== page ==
How To Track An Android Phone And Find It On Google Maps

Before starting, check that you're on Android 8.0 or above. To find the version on your phone, go to Settings, About Phone, and Android version (via Google). 

For older Androids, try heading to System, System update, and update your Android OS to a more recent version. 

Next, we'll prepare the Android for tracking. The Find My Device feature is built into the OS by default. But it has to be enabled. And its interface can be accessed via the web portal or the Android app.

1. Go to your phone's Settings

2. Navigate to Google, Find My Device. Alternatively, go to Settings, Security, and Find My Device

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AUG
03

EasyApache August 3 Release

We are happy to announce that cPanel, L.L.C. has released an update for EasyApache 4! Take a look at some highlights below, and then join us on the cPanel Community Forums, Discord, or Reddit to talk about this update and much more. If you have additional questions, feel free to reach out on …

The post EasyApache August 3 Release first appeared on cPanel Newsroom.
Original author: Rhoda Arnes

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© Cpanel

AUG
01

35 Text Abbreviations You Should Know (and How to Use Them)

35 Text Abbreviations You Should Know (and How to Use Them)

Knowing the meaning of these terms will keep anyone with a phone, social media, or even just web access from being constantly confused in the digital world!

OMG! IMO, texting abbreviations are the GOAT! If you have absolutely no idea what that means, it might be time to brush up on your texting abbreviations. These collections of letters, short for a single word or group of words, are so common in texting that many have migrated into spoken conversations. And they’ve moved beyond text conversations, becoming widespread in social media captions and comments too. If you’re pairing these texting abbreviations with a GIF, find out what GIF stands for.

Why do we use abbreviations when we text?

It seems impossible to imagine texting without abbreviations today, but how did abbreviations become such a massive part of texting lingo? Well, in the days before smartphones, and even before keyboard phones, texters were working with a limited number of characters—160, to be exact—and before “unlimited” plans became the law of the land, each text cost money to send. Plus, typing just with thumbs isn’t quite the speedy process that typing on a traditional keyboard is. Not to mention, before keyboard phones, you had to press the number corresponding with the letter you wanted—enough times for that letter to appear. Needless to say, typing full words was cumbersome, and it became customary to shorten words and phrases. And, of course, abbreviating is just convenient in general, and is certainly not exclusive to texting—just look at all these common abbreviation and acronym examples.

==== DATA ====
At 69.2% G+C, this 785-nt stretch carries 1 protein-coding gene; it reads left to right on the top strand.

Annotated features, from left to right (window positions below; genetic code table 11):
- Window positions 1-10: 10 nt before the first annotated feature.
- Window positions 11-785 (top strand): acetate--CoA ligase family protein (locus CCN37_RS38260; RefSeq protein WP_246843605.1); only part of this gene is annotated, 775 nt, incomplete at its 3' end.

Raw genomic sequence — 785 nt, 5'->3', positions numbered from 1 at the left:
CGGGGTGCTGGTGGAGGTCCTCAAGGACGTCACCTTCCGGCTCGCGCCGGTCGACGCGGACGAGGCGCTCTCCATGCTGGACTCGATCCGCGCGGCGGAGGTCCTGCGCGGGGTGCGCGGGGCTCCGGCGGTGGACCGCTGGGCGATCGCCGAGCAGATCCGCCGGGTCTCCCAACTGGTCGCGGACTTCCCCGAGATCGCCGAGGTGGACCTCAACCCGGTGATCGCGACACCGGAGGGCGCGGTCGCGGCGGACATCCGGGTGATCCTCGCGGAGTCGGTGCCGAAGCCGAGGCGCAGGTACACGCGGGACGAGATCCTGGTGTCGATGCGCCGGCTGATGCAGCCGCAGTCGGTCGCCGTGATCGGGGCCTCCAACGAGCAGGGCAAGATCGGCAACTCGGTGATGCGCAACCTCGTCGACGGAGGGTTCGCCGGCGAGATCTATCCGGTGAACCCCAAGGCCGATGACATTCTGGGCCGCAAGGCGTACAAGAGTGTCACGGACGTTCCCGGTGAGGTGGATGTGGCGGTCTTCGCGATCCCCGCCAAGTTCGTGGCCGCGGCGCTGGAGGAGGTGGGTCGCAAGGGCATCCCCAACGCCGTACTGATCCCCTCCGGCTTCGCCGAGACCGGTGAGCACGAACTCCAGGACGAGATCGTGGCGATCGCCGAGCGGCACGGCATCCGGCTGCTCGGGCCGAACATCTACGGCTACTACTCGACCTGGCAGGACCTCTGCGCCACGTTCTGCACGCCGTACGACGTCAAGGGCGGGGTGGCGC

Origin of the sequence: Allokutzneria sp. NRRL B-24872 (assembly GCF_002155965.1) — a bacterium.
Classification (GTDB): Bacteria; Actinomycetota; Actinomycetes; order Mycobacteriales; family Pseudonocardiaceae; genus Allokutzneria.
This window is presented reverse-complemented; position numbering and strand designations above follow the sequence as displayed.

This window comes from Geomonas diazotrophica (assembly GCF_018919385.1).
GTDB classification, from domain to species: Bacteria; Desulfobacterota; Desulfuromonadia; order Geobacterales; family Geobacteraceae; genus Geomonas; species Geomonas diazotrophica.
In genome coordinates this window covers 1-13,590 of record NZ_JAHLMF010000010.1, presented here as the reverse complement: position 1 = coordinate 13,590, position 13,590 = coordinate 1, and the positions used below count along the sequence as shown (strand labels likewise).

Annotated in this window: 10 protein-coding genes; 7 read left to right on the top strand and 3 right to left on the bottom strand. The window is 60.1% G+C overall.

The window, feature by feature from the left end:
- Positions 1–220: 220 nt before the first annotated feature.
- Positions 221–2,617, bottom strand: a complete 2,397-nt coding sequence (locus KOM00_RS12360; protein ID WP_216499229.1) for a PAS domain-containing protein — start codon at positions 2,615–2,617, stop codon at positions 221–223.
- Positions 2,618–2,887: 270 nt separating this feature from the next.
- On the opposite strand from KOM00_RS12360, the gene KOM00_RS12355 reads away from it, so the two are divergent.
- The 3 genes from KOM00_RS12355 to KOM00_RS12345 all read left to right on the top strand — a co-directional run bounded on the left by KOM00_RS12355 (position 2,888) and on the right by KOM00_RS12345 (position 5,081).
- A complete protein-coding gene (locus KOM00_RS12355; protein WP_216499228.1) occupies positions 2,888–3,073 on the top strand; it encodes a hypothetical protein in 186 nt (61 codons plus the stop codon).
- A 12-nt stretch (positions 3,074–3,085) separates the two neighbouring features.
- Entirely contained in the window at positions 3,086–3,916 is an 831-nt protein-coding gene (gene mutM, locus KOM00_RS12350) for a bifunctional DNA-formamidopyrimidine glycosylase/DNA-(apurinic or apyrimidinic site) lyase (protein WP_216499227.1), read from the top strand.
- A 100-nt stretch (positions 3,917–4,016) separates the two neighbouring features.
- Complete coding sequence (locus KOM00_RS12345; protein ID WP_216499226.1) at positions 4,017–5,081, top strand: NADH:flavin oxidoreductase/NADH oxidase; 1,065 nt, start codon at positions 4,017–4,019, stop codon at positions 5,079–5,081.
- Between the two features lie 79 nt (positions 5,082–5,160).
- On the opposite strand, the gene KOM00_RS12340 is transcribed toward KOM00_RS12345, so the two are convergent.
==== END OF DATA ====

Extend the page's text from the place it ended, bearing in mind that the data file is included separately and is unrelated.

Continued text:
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Classic texting abbreviations

1. LOL

This is perhaps the most ubiquitous texting acronym. Short for “laughing out loud,” “LOL” is now used to express even the mildest amusement. You can respond “LOL!!” perhaps paired with one of these popular emojis when your friend tells you a hilarious story, but you can also just say something like, “I forgot to have breakfast today, LOL.” It’s something of a catch-all reaction. Another note: “LOL” does not stand for “lots of love.” In the early days when texting abbreviations became mainstream, plenty of people made this LOL-worthy mistake.

2. OMG

The abbreviation “OMG,” for “oh my God” (or gosh, or goodness, or your expression of choice) vastly predates texting. In fact, the Oxford English Dictionary tracked its earliest recorded use to a letter written in 1917! Today, you’ll see it used in sentences like, “OMG, can you believe how hot it is today?!” It’s a pretty catch-all exclamation or reaction.

3. IDK

“IDK” is perhaps the theme of this article, because it literally means “I don’t know,” which is exactly how you felt about all these text abbreviations before you learned what they stood for. Next time you get a text from your kid asking where their favorite shirt is, reply with “IDK, ask your mother/father/sibling.”